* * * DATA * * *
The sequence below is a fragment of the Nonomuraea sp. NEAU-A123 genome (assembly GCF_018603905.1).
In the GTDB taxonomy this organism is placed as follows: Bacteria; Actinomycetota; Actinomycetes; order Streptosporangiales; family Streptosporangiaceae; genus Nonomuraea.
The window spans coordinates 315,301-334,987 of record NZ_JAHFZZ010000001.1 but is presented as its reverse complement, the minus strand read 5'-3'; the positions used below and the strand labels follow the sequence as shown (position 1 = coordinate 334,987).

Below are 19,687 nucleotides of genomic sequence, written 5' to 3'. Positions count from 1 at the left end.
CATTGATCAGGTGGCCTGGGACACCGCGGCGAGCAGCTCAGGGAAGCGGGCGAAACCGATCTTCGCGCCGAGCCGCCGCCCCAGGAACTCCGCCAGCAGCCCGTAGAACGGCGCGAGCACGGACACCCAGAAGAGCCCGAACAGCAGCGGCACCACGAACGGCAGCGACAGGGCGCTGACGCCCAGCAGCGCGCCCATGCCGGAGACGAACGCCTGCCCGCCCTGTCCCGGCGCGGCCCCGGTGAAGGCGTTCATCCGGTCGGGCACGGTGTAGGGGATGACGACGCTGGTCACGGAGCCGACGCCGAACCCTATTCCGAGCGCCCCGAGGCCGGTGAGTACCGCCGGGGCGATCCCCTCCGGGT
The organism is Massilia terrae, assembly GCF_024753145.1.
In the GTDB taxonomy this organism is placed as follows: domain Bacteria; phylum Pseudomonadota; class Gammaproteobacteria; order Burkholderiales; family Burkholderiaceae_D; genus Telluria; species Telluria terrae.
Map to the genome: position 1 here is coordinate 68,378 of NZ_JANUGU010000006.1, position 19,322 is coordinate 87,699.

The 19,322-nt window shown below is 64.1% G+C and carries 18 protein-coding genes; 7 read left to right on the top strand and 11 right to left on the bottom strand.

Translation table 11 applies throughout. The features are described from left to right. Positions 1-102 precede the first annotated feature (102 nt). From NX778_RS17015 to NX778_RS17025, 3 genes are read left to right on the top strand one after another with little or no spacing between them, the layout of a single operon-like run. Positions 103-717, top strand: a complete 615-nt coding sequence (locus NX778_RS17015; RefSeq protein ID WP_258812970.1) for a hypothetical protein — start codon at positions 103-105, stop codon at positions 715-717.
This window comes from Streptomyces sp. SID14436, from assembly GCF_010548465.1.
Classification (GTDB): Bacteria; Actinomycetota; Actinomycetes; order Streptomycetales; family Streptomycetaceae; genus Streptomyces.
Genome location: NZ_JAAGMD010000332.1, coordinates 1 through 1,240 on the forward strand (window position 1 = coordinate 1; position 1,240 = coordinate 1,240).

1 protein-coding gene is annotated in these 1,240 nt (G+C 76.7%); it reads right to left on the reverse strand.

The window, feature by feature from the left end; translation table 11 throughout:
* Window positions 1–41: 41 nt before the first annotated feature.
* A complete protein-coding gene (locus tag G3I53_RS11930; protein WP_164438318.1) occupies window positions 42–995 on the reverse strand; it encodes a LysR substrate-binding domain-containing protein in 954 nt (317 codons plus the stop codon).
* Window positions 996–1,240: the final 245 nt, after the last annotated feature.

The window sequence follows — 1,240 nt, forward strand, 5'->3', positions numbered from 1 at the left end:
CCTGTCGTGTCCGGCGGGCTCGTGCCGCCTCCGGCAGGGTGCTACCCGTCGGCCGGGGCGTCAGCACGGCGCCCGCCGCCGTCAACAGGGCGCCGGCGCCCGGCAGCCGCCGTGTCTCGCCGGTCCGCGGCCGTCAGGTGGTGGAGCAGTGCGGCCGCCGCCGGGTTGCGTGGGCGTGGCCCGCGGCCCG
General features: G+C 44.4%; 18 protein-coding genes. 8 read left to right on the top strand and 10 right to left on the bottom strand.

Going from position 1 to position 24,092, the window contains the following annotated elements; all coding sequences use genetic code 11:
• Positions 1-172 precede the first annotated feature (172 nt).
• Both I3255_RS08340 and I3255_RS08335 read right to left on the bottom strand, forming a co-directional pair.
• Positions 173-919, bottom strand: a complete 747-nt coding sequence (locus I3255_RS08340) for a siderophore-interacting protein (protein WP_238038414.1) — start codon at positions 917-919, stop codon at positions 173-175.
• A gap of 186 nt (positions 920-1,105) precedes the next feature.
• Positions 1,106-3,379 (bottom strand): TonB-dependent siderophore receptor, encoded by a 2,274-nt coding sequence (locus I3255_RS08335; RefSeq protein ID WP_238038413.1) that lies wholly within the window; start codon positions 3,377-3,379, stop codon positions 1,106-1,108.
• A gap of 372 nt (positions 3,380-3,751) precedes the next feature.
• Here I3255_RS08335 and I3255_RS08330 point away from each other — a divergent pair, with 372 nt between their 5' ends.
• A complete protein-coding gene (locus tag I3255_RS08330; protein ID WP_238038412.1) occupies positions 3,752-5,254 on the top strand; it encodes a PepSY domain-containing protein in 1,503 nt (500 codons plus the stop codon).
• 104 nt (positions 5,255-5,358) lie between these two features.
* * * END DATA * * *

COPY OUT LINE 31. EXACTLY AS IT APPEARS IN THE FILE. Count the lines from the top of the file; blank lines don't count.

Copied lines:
• 104 nt (positions 5,255-5,358) lie between these two features.